Microsomes are found inside thyroid cells. The body produces antibodies to microsomes when there has been damage to thyroid cells. The antithyroid microsomal antibody test measures these antibodies in the blood.
A blood sample is needed.
When the needle is inserted to draw blood, some people feel moderate pain. Others feel only a prick or stinging. Afterward, there may be some throbbing or a slight bruise. This soon goes away.
This test is done to confirm the cause of thyroid problems, including Hashimoto thyroiditis.
The test is also used to find out if an immune or autoimmune disorder is damaging the thyroid.
A negative test means the result is normal.
Normal value ranges may vary slightly among different laboratories. Some labs use different measurements or may test different specimens. Talk to your health care provider about the meaning of your specific test results.
A positive test may be due to:
High levels of these antibodies have also been linked with an increased risk of:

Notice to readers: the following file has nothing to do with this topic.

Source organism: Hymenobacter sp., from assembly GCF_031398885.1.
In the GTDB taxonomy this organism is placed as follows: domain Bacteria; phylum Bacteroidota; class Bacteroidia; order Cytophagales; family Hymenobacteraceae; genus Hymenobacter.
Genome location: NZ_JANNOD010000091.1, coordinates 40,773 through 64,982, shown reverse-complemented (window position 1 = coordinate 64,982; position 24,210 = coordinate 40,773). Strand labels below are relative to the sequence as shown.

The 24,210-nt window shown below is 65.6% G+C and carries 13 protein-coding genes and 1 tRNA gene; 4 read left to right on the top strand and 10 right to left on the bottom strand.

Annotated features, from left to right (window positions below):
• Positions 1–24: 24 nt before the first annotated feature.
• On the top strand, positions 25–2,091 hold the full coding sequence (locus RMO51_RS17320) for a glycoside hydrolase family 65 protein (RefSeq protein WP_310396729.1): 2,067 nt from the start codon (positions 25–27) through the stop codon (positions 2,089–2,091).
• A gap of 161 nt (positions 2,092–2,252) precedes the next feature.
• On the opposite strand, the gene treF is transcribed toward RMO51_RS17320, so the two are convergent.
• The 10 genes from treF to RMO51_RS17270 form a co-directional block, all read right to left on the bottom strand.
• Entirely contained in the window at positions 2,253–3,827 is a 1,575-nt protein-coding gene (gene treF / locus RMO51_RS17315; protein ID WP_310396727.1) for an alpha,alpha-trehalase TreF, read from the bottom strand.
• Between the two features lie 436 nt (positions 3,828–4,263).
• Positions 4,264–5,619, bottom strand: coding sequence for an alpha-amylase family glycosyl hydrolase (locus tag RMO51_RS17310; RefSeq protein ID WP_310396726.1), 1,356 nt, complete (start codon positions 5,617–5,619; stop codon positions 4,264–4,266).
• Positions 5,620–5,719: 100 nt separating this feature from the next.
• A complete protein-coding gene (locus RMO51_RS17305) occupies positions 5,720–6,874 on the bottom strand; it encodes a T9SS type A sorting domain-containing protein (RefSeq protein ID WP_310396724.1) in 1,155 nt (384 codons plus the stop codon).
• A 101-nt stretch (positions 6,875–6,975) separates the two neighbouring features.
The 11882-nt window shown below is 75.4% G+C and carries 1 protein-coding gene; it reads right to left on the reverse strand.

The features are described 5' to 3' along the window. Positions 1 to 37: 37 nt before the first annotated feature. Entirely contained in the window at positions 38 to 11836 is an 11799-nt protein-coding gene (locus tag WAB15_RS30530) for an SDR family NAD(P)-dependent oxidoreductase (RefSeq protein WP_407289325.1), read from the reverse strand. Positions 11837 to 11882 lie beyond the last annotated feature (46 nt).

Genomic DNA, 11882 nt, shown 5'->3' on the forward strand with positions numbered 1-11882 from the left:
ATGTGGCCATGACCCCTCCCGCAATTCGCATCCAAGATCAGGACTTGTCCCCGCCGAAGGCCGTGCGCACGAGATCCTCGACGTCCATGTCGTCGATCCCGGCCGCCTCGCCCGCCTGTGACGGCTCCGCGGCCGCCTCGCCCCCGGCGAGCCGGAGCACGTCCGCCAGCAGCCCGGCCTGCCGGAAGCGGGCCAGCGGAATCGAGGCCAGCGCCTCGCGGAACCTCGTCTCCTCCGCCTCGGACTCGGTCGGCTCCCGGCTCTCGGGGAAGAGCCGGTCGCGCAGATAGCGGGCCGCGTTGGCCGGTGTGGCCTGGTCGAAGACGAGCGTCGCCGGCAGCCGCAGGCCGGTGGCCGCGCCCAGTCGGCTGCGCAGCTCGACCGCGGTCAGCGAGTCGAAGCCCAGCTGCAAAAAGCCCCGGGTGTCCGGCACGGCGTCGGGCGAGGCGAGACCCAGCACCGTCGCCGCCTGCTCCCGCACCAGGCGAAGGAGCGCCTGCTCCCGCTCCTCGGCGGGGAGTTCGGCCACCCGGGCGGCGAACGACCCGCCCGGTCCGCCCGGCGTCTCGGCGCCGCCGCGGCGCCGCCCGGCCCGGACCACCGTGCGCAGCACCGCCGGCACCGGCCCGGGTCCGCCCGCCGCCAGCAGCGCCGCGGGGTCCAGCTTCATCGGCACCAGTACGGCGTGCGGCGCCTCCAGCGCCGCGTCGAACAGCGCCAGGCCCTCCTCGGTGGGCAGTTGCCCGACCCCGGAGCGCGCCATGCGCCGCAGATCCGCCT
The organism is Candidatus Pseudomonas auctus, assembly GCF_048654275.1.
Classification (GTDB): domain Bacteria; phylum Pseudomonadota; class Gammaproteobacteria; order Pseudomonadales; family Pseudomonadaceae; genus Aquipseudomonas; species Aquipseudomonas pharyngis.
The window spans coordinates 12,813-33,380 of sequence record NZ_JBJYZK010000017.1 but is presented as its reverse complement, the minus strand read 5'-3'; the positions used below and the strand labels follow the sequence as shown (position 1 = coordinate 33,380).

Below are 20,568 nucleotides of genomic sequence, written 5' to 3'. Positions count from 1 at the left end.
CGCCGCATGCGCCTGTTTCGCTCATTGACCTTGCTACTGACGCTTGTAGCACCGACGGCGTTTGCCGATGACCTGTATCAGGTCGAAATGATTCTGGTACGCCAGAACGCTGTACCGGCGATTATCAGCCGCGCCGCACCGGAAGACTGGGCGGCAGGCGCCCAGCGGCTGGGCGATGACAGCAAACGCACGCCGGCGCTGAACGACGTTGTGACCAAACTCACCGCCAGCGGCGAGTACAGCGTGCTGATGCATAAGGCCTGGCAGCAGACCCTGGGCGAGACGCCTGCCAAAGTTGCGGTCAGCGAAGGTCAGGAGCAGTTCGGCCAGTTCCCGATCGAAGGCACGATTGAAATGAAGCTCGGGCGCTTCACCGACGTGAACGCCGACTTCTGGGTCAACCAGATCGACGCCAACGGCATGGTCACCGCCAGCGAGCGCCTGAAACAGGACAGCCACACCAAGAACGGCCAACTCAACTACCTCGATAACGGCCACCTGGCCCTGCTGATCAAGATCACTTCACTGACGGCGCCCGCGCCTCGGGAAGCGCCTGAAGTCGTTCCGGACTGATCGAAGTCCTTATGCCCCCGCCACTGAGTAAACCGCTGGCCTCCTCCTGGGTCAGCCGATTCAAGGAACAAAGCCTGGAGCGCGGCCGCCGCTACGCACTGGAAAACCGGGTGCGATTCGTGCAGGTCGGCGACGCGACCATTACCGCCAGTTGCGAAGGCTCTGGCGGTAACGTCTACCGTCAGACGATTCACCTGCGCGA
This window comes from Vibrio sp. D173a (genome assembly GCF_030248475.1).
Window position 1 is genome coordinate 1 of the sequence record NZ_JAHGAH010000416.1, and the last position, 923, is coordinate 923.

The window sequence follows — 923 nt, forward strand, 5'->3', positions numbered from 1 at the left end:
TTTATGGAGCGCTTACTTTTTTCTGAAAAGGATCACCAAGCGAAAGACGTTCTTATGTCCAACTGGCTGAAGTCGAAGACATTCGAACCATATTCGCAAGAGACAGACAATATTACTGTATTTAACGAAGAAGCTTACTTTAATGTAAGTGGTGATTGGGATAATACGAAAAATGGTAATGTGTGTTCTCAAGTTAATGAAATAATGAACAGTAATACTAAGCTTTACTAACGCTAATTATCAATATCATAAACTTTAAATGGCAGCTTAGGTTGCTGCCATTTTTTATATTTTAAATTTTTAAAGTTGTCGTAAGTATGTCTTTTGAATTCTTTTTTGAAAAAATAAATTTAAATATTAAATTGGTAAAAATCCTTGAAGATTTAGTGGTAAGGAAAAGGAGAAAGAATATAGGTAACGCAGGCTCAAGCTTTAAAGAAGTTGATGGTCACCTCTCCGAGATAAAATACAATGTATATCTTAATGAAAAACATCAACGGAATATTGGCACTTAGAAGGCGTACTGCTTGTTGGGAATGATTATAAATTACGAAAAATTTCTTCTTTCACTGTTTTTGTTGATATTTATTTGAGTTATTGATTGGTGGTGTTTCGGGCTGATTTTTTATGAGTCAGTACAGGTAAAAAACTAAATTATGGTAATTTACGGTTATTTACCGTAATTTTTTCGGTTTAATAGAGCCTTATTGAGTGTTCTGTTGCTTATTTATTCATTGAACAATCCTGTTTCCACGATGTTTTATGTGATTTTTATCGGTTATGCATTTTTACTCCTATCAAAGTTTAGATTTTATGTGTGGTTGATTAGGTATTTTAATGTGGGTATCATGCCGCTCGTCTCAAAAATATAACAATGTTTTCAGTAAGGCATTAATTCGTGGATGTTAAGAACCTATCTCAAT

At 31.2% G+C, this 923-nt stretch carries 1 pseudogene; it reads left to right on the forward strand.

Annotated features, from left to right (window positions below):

Important: A positive result does not always mean that you have a thyroid condition or that you need treatment for your thyroid. A positive result may mean that you have a higher chance of developing thyroid disease in the future. This is often associated with a family history of thyroid disease.
Antithyroid microsomal antibodies may be seen in your blood if you have other autoimmune conditions, including:
There is little risk involved with having your blood taken. Veins and arteries vary in size from one person to another and from one side of the body to the other. Obtaining a blood sample from some people may be more difficult than from others.
Other risks associated with having blood drawn are slight but may include:
Reviewed By: Brent Wisse, MD, board certified in Metabolism/Endocrinology, Seattle, WA. Also reviewed by David Zieve, MD, MHA, Medical Director, Brenda Conaway, Editorial Director, and the A.D.A.M. Editorial team.